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CAR: Violent attacks against MSF threaten access to medical care
A rise in attacks against aid workers in the Central African Republic (CAR) is threatening the delivery of much-needed humanitarian aid, said Médecins Sans Frontières/Doctors Without Borders (MSF) today.
On Friday 7 November a transport truck with medical supplies, clearly identified as operating for MSF, was stopped and held captive by an armed group on the route linking Paoua in the North to the capital Bangui, between the towns of Yaloké and Bossembélé.
A sum of money was demanded for the vehicle and its crew to be freed. 24 hours later, on the same road, a second MSF truck was held up by the same armed group. The team leader was taken away and forced to negotiate a payment.
Unnacceptable attack on aid workers
“These two events are extremely serious. On each occasion, the attackers were highly aggressive, threatening, pointing their guns at our staff members and shooting into the air. After being held and having to pay substantial amounts of money, our colleagues were freed. Fortunately, no one was injured, but these types of attacks and threats against humanitarian aid workers are unacceptable,” stated Delphine Chedorge, MSF head of mission in CAR.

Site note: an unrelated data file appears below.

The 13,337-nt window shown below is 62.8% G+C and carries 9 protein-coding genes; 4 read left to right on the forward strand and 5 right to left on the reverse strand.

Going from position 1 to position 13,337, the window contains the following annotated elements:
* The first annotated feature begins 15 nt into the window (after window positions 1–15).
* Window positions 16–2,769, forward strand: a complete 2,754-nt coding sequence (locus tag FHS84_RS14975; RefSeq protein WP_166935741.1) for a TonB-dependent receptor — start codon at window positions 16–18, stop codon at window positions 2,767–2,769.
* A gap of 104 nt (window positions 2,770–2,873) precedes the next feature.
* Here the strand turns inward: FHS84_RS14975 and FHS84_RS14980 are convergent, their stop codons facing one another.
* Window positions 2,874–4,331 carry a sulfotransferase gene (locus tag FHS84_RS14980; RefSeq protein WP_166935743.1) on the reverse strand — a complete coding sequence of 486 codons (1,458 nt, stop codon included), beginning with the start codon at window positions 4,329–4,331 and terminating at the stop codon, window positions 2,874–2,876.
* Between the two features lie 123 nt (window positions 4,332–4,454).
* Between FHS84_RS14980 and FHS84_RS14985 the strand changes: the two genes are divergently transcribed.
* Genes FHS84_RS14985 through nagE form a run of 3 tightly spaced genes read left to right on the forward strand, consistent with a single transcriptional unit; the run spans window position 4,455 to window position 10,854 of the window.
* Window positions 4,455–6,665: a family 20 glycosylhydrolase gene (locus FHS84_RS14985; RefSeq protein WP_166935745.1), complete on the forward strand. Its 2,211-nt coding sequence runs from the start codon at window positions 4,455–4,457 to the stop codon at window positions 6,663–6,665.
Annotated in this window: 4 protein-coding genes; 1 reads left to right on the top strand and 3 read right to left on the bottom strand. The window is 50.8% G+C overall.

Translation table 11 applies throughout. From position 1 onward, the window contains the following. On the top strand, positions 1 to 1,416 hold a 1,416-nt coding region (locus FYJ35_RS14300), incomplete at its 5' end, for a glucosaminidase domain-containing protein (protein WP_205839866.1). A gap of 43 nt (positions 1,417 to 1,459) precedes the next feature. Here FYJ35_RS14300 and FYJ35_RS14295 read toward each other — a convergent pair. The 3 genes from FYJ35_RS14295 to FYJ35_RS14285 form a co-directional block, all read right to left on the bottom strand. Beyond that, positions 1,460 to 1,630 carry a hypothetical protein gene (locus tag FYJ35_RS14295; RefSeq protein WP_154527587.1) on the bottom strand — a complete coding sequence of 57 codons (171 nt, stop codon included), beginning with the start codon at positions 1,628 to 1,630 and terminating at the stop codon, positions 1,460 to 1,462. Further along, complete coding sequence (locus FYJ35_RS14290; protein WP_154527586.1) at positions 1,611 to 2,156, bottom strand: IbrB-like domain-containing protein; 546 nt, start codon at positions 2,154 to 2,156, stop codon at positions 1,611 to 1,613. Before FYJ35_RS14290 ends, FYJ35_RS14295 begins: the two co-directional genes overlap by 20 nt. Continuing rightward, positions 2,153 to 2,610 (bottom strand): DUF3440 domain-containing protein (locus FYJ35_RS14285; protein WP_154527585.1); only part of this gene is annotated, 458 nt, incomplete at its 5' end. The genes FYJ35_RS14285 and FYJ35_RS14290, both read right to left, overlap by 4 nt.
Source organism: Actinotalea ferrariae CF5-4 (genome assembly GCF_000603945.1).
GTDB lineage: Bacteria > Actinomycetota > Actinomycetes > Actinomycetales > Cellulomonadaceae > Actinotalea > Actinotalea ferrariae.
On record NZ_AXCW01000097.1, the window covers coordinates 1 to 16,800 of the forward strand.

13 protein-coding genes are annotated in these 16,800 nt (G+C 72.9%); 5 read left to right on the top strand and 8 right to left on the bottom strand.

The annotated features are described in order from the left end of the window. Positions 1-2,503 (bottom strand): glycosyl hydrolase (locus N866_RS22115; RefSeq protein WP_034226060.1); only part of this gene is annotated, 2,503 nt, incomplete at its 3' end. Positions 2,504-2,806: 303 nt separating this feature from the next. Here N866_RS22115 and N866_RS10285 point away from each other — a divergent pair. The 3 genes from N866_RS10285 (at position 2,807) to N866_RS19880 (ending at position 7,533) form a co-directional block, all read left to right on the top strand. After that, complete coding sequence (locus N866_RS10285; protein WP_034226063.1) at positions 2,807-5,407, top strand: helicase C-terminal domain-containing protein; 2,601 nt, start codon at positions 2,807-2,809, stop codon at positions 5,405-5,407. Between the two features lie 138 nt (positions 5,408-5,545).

“These events are proof that the situation in CAR is far from peaceful. Insecurity still represents a major block to the provision of aid in the country, where the humanitarian needs are enormous.”
Easy targets for violence and greed
These recent attacks are part of an increasing number of violent incidents and attempts at extortion carried out against humanitarian aid workers and vehicles over the past several months, peaking since October.
Despite repeated contact with the authorities, international forces and local armed groups to negotiate safe access, the attacks continue.
The dangers that MSF staff are exposed to may force the organisation to cut back on the lifesaving assistance that it provides, often in areas where it is the only medical organisation working to provide services on which hundreds of thousands of people depend.
“The current government is completely absent and silent. MINUSCA* has failed to protect ordinary citizens. French and European forces in CAR are unable to secure the country or the main highways.
Like people in CAR, NGOs are victims of this insecurity, and are easy targets for the violence and greed carried out by armed groups that no one claims to control,” declared Laurent Sury, who manages MSF’s programs in CAR, from Paris.
MSF in Central African Republic
MSF’s involvement in CAR began in 1997. In 2013, the organisation doubled the number of projects running in the country in order to respond to the crisis.
*Mission des Nations Unies pour la stabilisation en République Centrafricaine /United Nations Mission for the Stabilization of the Central African Republic